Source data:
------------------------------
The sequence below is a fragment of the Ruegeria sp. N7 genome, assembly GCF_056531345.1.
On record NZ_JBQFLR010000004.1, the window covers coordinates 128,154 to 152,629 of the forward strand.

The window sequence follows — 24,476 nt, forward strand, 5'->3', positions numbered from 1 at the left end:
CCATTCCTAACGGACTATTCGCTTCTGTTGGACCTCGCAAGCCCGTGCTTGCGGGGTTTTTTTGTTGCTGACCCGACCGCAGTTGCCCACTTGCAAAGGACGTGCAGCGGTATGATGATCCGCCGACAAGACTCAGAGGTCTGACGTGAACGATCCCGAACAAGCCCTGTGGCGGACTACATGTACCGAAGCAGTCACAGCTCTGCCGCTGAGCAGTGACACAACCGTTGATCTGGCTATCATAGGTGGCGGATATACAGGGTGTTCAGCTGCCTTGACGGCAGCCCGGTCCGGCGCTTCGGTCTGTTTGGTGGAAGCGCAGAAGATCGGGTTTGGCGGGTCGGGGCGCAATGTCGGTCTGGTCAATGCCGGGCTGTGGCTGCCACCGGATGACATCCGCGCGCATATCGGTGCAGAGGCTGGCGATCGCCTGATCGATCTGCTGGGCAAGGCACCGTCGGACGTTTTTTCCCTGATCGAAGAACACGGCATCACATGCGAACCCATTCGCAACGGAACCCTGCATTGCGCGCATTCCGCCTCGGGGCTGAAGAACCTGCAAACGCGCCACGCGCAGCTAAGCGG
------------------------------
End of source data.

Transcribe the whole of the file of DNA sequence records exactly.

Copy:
The sequence below is a fragment of the Ruegeria sp. N7 genome, assembly GCF_056531345.1.
On record NZ_JBQFLR010000004.1, the window covers coordinates 128,154 to 152,629 of the forward strand.

The window sequence follows — 24,476 nt, forward strand, 5'->3', positions numbered from 1 at the left end:
CCATTCCTAACGGACTATTCGCTTCTGTTGGACCTCGCAAGCCCGTGCTTGCGGGGTTTTTTTGTTGCTGACCCGACCGCAGTTGCCCACTTGCAAAGGACGTGCAGCGGTATGATGATCCGCCGACAAGACTCAGAGGTCTGACGTGAACGATCCCGAACAAGCCCTGTGGCGGACTACATGTACCGAAGCAGTCACAGCTCTGCCGCTGAGCAGTGACACAACCGTTGATCTGGCTATCATAGGTGGCGGATATACAGGGTGTTCAGCTGCCTTGACGGCAGCCCGGTCCGGCGCTTCGGTCTGTTTGGTGGAAGCGCAGAAGATCGGGTTTGGCGGGTCGGGGCGCAATGTCGGTCTGGTCAATGCCGGGCTGTGGCTGCCACCGGATGACATCCGCGCGCATATCGGTGCAGAGGCTGGCGATCGCCTGATCGATCTGCTGGGCAAGGCACCGTCGGACGTTTTTTCCCTGATCGAAGAACACGGCATCACATGCGAACCCATTCGCAACGGAACCCTGCATTGCGCGCATTCCGCCTCGGGGCTGAAGAACCTGCAAACGCGCCACGCGCAGCTAAGCGG